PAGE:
Getting older can sometimes mean a loss of independence, and being able to stay in your own home despite age related health problems is important to many people. Friends and family can be a help providing they live nearby, but busy lives may mean they do not have the time. So receiving help with everyday tasks is a good way to maintain your independence, and organising some form of care will enable you to stay in your home without relying on friends or family to drop by.
So what are your options? Read on to find out.
Local Authority Assisted Help
If you have care needs, then you may be eligible for free or reduced cost care from your local social care authority. The kind of help you get ranges from help with washing, preparing meals, cleaning, visiting a day centre or getting in and out of bed. Some services are free of charge, others will be charged according to a means test. To get help, you will need to contact your local council to explain your situation. You will then be given a care assessment, and the type of help you need written out in a care plan.
Paying for the care you receive will be dependent on your income, but if you are eligible, then new rules about giving you more control over financial help you receive allows you to manage your own care for more flexibility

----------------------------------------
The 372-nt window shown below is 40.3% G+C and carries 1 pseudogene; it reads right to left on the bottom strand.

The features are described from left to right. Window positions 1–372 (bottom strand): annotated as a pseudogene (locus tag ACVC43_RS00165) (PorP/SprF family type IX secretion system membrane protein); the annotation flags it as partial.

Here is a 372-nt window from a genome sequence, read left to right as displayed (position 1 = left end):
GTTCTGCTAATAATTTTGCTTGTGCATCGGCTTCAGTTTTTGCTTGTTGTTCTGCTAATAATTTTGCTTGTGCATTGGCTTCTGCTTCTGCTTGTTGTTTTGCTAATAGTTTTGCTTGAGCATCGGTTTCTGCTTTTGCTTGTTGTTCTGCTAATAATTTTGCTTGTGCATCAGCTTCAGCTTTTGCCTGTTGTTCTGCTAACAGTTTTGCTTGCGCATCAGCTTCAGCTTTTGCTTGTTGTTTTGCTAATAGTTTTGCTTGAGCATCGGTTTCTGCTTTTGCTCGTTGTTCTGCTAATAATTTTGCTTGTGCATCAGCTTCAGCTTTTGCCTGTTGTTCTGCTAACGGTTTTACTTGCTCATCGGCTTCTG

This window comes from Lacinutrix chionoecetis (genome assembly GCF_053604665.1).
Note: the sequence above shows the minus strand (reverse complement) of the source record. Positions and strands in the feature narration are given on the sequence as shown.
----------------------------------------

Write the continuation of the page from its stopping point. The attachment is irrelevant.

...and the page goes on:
Taking the decision to employ a private carer, home help or domestic is one thing, but how do you go about finding a suitable candidate? This can be done in a number of ways. You can either advertise privately for suitable help, or use an agency. If your needs are relatively simple, then advertising privately allows you to choose who will work for you and establish your own rates of pay. However, agencies can be very helpful if you have more complex care needs.
Help From Agency
Agencies exist to provide professional care and help within the home whenever you require. The advantages include help in checking the credentials or candidates, giving you the peace of mind you need, and the agency holding the responsibility for your carer’s management and salary. This can help you avoid awkwardness in having to manage and pay your carer.
To help you choose the right agency, make sure that they meet Care Quality Commission standards for care. These include ensuring that care is:
- Responsive to People’s Needs
- Well Managed
To find a suitable agency, ask your council adult social services department for a list of regulated and approved care agencies. Alternatively you could search the Care Quality Commission website for their assessment on an agency you intend to choose. Either way, you need to be sure your carer is right for you. Any reputable, professional care agency will recommend choosing an agency who actively involve you in the care plan and allow you to easily make any changes to your care package or provider.
By Harry Price
Harry Price is an active young man. In his spare time, he enjoys taking parts as many sports as possible. HIs favourite are rockclimbing and football.